Public transportation from New York
(and cities north of Philadelphia):

From New York City, there are many options. These are the favorites:

1) Take the Chinatown bus. For $12 you can get a bus from Chinatown in NYC to Chinatown in Philadelphia. It's the cheapest form of public transporation, and takes 2 hours in light traffic, longer if traffic is slow (and traffic can get really backed-up).

2) Take New Jersey Transit (NJT) train from New York Penn Station to Trenton (on the Northeast Corridor Line). In Trenton, transfer to SEPTA (Southeastern Pennsylania Transportation Authority) . It's inconvenient to transfer trains in Trenton, but easy enough to do. Most of the people on the train will be doing the same thing and the conductors can tell you where to go. The NJT Train is $11.50, and the SEPTA train is $7.00 for a total of $18.50. Buy the ticket for the second half of your trip in Trenton, either on the train platform from a machine (safer/faster) or inside at the ticket counter (which can be risky because the second train will leave without you if you are running late. If you miss the connection, just wait for the next train). You can also buy a ticket on the train for an extra surcharge.

3) Take an Amtrak train from Penn Station in NYC to 30th Street Station in Philadelphia. This is more convenient than the other options, but also the most expensive. Tickets start at $42 each way. The regular train takes 1 hour 20 mins. The Acela Express (the high speed train) takes just over a hour, with tickets running $109 each way.

(This information was current in November 2005, based on weekday travel. Be sure to check the appropriate websites for weekend info, updated fares and schedules.)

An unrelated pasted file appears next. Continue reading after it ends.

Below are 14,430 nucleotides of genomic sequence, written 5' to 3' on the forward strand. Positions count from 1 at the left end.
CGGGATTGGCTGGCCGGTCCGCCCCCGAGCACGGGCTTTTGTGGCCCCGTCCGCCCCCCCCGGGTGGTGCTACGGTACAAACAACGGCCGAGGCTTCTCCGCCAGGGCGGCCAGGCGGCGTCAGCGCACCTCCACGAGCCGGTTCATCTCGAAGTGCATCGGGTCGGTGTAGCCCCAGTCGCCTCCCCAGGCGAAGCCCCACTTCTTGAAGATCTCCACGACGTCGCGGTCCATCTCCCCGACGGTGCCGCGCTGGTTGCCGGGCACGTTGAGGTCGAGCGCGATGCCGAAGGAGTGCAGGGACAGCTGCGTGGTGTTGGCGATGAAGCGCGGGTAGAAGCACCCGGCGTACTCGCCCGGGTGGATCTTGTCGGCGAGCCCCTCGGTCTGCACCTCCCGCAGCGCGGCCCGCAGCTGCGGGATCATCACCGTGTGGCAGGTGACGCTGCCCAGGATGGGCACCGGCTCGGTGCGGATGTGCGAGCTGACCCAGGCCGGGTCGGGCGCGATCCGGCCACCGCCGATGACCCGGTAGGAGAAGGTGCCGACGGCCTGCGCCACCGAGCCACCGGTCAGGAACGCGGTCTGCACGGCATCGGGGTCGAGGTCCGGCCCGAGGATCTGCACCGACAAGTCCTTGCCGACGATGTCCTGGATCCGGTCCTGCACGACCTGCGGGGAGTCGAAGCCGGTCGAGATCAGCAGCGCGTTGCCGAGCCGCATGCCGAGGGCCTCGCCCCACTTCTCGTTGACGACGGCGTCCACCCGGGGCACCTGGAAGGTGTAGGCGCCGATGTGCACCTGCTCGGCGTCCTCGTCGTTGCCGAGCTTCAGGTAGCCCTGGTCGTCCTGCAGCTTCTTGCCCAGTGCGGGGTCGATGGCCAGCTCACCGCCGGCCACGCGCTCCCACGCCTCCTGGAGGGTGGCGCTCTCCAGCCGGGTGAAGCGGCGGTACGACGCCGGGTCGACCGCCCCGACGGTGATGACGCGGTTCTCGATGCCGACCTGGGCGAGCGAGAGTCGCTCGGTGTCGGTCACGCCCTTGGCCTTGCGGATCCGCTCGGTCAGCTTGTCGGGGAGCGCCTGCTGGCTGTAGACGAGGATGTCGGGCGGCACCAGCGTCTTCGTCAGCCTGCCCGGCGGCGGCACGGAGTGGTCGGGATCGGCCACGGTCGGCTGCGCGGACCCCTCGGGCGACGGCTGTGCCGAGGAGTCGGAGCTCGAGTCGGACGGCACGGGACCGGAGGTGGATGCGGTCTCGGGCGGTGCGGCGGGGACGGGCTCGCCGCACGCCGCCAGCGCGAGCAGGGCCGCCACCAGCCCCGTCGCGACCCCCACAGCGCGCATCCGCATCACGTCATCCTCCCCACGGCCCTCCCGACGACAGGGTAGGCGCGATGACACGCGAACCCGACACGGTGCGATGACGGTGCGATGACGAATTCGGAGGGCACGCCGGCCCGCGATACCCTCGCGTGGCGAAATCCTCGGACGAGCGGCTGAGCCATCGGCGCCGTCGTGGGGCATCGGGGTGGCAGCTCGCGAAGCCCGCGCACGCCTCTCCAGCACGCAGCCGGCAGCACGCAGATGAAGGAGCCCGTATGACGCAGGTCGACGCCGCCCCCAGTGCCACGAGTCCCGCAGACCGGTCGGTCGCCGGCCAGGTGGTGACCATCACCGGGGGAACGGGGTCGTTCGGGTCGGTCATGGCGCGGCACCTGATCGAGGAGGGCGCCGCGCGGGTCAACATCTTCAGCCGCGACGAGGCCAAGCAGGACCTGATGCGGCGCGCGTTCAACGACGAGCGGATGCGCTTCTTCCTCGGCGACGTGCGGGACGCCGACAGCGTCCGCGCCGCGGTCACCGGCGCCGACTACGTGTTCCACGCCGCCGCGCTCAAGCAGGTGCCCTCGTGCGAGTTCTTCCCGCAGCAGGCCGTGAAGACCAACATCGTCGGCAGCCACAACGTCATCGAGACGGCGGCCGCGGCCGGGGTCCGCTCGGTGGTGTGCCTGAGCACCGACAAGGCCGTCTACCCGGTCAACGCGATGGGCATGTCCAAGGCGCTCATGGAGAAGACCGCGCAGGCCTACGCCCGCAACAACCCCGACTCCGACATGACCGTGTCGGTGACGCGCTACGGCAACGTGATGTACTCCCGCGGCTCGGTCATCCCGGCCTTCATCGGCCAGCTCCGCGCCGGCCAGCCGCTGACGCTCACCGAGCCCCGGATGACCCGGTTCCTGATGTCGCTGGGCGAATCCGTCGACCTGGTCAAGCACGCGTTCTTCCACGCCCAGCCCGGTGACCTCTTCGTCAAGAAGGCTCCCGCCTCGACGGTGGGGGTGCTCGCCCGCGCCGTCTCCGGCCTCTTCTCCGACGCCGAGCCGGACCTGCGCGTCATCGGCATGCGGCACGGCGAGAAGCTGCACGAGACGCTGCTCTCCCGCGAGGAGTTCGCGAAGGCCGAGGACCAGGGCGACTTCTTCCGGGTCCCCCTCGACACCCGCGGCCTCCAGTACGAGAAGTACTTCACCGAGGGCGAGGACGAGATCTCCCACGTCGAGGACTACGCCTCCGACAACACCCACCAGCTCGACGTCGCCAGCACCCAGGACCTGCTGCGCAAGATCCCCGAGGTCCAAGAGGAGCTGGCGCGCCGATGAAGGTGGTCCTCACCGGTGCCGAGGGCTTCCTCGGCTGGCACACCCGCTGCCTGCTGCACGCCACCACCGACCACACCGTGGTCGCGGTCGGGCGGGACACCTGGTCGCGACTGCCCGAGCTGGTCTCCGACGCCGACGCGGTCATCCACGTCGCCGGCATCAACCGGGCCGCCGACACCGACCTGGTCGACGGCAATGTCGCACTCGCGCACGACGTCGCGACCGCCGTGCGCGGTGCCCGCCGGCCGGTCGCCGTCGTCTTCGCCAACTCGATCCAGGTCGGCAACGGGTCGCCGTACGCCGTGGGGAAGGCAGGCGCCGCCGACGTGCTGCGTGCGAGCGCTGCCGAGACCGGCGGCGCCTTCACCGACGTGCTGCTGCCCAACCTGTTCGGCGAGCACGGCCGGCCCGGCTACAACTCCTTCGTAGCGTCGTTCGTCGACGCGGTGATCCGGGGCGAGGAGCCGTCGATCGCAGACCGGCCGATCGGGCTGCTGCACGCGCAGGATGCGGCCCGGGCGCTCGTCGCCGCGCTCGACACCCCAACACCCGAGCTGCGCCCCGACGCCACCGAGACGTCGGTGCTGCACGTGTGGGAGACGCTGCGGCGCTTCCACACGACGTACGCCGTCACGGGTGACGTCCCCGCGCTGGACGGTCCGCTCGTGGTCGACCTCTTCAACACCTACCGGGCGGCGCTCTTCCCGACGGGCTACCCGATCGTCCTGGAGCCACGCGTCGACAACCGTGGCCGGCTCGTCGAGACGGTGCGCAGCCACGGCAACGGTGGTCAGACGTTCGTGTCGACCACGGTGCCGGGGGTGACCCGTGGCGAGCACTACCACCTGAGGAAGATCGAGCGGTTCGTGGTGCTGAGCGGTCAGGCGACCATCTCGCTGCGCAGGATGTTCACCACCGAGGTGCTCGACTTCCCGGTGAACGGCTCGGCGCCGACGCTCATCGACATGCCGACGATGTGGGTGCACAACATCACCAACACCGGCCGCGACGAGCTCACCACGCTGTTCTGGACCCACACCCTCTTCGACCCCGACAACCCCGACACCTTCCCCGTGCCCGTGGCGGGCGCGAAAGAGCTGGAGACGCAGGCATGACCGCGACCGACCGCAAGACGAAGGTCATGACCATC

Public transportation from D.C.
(and cities south of Philadelphia):

From D.C., the options are very similar:

1) Take the Chinatown bus. For $15 you can get a bus from Chinatown in Washington D.C. to Chinatown in Philadelphia.

2) Take an Amtrak train from Union Station in D.C. to 30th Street Station in Philadelphia. Tickets start at $40 each way. The regular train takes 2 hour 10 mins. The Acela Express (high speed train) takes 1 hour 45 mins, with tickets running $123 each way.

(This information was current in Spring 2006, based on weekday travel. Be sure to check the websites for updated fares and schedules.)

Getting Around Philly on Public Transportation

Philadelphia has a complex public transportation system that services much of the city fairly well. Buses, subways, trolleys and trains are all run by SEPTA.

Temple University is on the Broad Street Subway line, marked on SEPTA maps in orange. Two stops service Temple, the Cecil B Moore Station on the southwest corner of campus) and the Susquehanna-Dauphin Station (a couple blocks north of Diamond Street). The Susquehanna-Dauphin Station is closer to Annenberg Hall, yet at night many people prefer to walk to the Cecil B Moore Station. The subway takes a token, which can be bought (in packs) for $1.60 each, or you can pay $2.00 in cash. You can buy tokens at some subway stations, but not all. You can also buy tokens at the 7-11 in the middle of campus.